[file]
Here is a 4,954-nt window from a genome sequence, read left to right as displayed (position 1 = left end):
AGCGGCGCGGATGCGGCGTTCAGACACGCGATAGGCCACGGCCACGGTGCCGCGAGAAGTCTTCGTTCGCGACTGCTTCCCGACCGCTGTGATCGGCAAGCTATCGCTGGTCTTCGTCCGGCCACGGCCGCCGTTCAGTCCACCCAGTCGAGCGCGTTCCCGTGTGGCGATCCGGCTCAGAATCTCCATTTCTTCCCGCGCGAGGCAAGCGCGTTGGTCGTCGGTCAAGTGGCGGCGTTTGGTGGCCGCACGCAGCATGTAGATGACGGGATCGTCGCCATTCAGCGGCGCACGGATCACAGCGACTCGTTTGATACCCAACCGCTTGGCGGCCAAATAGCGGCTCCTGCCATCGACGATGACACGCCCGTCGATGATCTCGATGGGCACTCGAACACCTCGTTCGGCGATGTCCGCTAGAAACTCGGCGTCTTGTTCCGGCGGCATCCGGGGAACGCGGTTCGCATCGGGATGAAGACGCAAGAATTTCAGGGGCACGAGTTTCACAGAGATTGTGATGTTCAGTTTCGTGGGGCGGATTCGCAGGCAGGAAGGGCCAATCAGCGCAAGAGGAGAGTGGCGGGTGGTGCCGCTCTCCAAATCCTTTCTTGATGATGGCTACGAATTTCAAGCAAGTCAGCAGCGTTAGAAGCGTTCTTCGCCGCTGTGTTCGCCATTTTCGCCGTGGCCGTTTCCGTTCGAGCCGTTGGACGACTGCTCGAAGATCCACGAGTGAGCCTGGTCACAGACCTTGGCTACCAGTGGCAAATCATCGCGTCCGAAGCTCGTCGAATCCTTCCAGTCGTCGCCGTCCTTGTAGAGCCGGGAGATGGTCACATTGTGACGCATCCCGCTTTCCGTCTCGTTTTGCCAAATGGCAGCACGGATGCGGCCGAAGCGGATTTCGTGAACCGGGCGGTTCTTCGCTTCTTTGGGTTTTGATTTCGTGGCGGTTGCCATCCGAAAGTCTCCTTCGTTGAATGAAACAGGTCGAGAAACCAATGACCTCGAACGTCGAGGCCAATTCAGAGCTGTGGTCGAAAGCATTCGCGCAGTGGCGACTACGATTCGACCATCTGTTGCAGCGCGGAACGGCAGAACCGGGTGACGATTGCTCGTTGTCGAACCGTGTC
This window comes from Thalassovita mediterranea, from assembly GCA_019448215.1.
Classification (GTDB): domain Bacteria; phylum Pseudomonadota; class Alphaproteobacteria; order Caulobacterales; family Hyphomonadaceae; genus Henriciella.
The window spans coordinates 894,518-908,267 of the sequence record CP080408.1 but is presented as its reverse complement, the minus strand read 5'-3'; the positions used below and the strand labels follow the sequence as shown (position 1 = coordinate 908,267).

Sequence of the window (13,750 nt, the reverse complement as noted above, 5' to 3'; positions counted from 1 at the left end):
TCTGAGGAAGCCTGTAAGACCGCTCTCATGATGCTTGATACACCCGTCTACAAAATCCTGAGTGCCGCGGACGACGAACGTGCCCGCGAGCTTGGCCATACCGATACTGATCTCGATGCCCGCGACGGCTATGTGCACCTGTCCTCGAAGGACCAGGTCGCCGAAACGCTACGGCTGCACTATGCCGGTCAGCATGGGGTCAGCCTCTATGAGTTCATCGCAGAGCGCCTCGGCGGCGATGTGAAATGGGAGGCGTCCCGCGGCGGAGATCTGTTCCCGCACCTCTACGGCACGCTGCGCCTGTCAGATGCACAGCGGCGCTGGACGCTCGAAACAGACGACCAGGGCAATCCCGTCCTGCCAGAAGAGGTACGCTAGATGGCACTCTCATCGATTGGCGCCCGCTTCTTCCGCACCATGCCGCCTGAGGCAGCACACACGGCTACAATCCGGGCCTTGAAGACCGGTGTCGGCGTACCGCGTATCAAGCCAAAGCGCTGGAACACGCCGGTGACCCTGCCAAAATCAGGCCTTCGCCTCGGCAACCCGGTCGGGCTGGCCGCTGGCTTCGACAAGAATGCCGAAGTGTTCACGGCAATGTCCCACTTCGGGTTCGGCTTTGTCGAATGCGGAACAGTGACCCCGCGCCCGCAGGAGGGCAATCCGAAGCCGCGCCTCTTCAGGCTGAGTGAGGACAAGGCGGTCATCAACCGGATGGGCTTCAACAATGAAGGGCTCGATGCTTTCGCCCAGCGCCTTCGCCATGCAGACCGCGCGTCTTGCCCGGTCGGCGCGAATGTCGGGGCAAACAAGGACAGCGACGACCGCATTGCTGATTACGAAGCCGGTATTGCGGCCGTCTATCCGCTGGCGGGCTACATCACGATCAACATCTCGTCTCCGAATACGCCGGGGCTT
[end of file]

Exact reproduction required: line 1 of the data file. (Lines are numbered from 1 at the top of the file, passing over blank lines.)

Here is a 4,954-nt window from a genome sequence, read left to right as displayed (position 1 = left end):